The Container Store (NYSE:TCS) CEO Kip Tindell received a lot of attention following his comment that America is in a "retail funk." Tindell made this statement in the context of explaining that The Container Store's weak first-quarter results, highlighted by a 0.8% decline in comparable-store sales, did not entirely result from weather. While many bears argue that competition caused this performance, retailers across the country are feeling similar effects; a variety of specialty retailers from Lumber Liquidators to PetSmart (UNKNOWN:PETM.DL) have struggled with declining comparable-store sales. Even Wal-Mart and Target have reported declining comps.
While The Container Store is clearly not alone with its disappointing results, investors need to take a moment to reassess the investment thesis that supported the company's rise in share price following its IPO last year.
What to make of the growth thesis
The decline in comparable-store sales at The Container Store is certainly cause for concern and needs monitoring throughout 2014; weak results for the duration of 2014 would be a significant red flag for investors who were counting on consistent growth touted during the IPO process.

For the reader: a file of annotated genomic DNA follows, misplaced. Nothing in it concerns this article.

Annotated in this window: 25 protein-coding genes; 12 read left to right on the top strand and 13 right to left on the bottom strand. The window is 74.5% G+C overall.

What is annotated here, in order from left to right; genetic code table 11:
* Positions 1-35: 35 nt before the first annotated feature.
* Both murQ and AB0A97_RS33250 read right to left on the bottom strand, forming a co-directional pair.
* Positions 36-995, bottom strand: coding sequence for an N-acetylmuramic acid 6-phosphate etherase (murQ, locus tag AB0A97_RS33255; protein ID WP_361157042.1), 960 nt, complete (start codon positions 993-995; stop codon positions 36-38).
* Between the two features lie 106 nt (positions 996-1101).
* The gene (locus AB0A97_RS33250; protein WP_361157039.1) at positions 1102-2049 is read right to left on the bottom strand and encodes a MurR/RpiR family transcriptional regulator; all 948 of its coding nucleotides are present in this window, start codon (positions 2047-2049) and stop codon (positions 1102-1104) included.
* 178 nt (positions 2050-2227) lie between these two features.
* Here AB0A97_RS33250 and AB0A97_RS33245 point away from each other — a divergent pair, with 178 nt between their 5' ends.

However, the revenue growth scenario is not entirely dire. In the first quarter, The Container Store grew its revenue 8.6% thanks to continued growth in the number of Container Store locations. With three store openings in the first quarter and five more scheduled for the company's current fiscal year, The Container Store remains on track to add 12% to its total square footage this year.
With a store count of just 66 locations, The Container Store is just beginning to build out a national footprint. Looking further into the future, the market's estimate that The Container Store can grow by almost 500% to reach 300 locations remains intact.
Monitoring the competition
Many of the products sold by The Container Store compare with items available at retailers such as Bed Bath & Beyond (NASDAQ:BBBY) and Amazon.com (NASDAQ:AMZN). While Bed Bath & Beyond managed to eke out comparable-store sales growth of 0.4%, there is no indication that traffic from The Container Store is opting to visit brick-and-mortar competition instead.